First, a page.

Adriel describes finding alone time with Monae while incarcerated:
Me and Monae, we snuck around, we did crazy stuff. That's why we're like really known in the [Pennsylvania Department of Corrections]. There's stories that we snuck around in the library. We snuck around in the cells — we used to rent other inmates’ cells, because everybody knew where we lived at, so if we wasn't, you know, in eye’s view, they'd start looking for us, and we'd be in other people’s [cells]. So it was only, at the most, probably a half an hour. ... But when I came home —  oh my god. Yeah, I mean, I had to throw in the flag a couple times.

It only lasted for 20 minutes. We made our vows and gave our kisses.
Monae Alvarado

Monae walks through the marriage process with an incarcerated fiancé:
It took us three months to actually get married officially. I had to do everything by myself. … The city I was in, Philadelphia, they required two people to be present at the courthouse to get the registration for the marriage license. And then another county like two hours away from where I live, they didn't need the second party. … And two weeks later, he got on the video conference and registered with them to do that. And then a whole nother two months for them to set up a whole day. And on Nov. 22, 2016, we got married. It only lasted for 20 minutes. We made our vows and gave our kisses, and they didn’t give us time to be together. Just kicked us right out. Then June 2017, I was approved for a visit.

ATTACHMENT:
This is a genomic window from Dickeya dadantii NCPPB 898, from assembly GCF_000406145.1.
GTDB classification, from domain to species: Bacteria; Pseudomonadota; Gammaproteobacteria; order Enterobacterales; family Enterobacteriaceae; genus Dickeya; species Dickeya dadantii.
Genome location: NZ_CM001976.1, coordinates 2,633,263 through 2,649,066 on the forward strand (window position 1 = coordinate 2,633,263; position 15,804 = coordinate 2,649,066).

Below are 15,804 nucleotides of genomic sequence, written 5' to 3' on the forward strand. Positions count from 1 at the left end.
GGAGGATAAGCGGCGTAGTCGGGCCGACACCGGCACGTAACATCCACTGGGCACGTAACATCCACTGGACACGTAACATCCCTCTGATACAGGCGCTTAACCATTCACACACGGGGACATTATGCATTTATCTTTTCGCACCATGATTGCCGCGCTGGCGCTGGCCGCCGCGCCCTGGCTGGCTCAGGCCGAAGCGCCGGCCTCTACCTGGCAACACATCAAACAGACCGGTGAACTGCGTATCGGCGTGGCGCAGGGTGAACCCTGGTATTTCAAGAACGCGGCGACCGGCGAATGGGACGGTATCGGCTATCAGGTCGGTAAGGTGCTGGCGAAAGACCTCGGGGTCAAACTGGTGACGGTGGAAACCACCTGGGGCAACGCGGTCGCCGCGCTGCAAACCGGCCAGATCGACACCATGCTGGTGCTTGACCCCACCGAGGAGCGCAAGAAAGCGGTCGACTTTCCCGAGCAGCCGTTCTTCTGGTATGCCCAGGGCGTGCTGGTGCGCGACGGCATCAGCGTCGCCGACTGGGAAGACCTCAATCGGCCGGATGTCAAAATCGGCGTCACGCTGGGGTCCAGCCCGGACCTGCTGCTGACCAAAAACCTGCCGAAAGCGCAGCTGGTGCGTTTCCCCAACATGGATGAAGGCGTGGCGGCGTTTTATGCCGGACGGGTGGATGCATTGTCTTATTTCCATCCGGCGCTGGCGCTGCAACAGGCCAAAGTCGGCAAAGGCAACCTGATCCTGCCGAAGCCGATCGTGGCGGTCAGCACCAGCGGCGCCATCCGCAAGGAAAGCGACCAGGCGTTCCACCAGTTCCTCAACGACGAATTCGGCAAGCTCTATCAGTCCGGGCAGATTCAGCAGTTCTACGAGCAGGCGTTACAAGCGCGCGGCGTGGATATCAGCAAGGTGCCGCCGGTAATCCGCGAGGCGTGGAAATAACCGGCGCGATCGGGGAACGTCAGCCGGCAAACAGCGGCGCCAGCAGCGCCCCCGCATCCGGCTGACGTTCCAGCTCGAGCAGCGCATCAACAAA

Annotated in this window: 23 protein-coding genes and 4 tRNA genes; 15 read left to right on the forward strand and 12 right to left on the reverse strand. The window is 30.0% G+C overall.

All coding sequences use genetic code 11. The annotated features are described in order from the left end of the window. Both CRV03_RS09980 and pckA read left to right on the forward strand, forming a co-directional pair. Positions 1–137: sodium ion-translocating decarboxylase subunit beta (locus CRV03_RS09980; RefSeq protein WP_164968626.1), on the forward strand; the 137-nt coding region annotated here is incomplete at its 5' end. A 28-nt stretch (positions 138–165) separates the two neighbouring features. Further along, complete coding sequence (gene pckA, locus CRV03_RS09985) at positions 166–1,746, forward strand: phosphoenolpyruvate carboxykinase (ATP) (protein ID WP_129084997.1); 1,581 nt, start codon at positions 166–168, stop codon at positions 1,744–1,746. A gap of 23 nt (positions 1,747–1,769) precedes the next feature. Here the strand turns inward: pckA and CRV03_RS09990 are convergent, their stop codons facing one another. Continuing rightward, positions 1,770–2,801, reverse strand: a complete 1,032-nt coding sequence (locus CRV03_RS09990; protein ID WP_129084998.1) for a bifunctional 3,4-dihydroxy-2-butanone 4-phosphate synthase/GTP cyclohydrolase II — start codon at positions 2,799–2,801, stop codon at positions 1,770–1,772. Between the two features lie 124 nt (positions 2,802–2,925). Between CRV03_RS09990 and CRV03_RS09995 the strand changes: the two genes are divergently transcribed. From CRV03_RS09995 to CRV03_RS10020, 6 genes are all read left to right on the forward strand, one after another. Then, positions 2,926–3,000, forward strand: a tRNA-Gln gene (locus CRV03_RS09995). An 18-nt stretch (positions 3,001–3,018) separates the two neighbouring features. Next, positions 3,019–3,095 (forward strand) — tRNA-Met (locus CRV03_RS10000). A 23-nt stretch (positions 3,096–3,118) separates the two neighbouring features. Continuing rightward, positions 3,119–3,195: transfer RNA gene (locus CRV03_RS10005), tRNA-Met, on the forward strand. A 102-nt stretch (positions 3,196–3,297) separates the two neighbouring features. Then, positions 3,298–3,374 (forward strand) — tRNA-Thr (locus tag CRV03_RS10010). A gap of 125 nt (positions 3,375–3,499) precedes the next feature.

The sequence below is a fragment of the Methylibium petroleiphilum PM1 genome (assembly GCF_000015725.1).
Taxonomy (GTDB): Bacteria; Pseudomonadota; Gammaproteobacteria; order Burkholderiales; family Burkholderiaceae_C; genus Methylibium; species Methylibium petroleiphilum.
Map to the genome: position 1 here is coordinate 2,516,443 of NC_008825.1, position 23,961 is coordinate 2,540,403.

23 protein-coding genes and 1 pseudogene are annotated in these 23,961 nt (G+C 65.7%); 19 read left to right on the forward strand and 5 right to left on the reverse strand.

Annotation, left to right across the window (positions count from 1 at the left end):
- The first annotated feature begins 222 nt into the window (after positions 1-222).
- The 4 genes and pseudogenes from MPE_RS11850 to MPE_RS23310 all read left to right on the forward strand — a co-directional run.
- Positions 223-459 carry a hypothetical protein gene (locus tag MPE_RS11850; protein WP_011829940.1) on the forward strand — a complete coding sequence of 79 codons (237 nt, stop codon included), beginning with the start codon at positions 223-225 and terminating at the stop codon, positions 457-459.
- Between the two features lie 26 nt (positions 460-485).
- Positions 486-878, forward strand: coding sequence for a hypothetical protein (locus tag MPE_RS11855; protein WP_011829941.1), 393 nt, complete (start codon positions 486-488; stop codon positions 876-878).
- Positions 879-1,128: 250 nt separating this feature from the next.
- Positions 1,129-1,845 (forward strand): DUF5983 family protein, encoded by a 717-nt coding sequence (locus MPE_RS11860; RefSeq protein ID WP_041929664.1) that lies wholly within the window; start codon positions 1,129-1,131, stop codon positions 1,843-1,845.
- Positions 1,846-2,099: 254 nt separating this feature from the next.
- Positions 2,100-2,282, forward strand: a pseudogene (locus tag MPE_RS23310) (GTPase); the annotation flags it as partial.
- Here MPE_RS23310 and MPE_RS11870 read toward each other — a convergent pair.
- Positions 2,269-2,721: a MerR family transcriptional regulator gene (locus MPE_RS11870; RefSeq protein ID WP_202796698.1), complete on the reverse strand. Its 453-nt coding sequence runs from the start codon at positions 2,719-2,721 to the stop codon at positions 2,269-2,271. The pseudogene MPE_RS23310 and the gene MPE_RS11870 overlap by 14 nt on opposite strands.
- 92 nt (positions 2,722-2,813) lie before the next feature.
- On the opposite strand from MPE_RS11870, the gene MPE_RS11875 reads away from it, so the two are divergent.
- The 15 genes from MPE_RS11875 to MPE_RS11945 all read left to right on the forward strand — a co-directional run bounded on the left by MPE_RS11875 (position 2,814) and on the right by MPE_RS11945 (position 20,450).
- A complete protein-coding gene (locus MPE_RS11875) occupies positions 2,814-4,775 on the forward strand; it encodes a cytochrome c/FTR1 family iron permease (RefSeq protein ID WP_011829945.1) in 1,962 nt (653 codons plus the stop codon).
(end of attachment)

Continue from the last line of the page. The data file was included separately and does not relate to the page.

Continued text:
Monae and Adriel in Times Square
Credit Monae Alvarado
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The Alvarados in Times Square, fulfilling one of the dreams they planned while locked up.

Where they are now:

Monae and Adriel Alvarado will celebrate five years of marriage in November. They live and work together in Philadelphia.Despite COVID, the world feels open to them and they have travelled safely to many of the cities they dreamed about while locked up together.

Sutina and Steven Green are nearing their seventeenth wedding anniversary in March. Steven is pursuing his education full-time and Sutina is the communications manager at RE:STORE JUSTICE, an advocacy organization that works to end life and extreme sentences by changing the way society and the legal system respond to violence & harm.

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Credit Courtesy of Sutina Green
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The Greens are enjoying life together in California. Both Steven and Sutina remain in touch with friends made through incarceration.

The following people contributed to this episode:

Special thanks to our friends at Ear Hustle, Judith Van Wyk and Melissa Radcliff for their help with this episode.

Grant Holub-Moorman coordinates events and North Carolina outreach for WUNC, including a monthly trivia night. He is a founding member of Embodied and a former producer for The State of Things.
Anita Rao is an award-winning journalist and the host and creator of "Embodied," a live, weekly radio show and seasonal podcast about sex, relationships & health. She's also the managing editor of WUNC's on-demand content.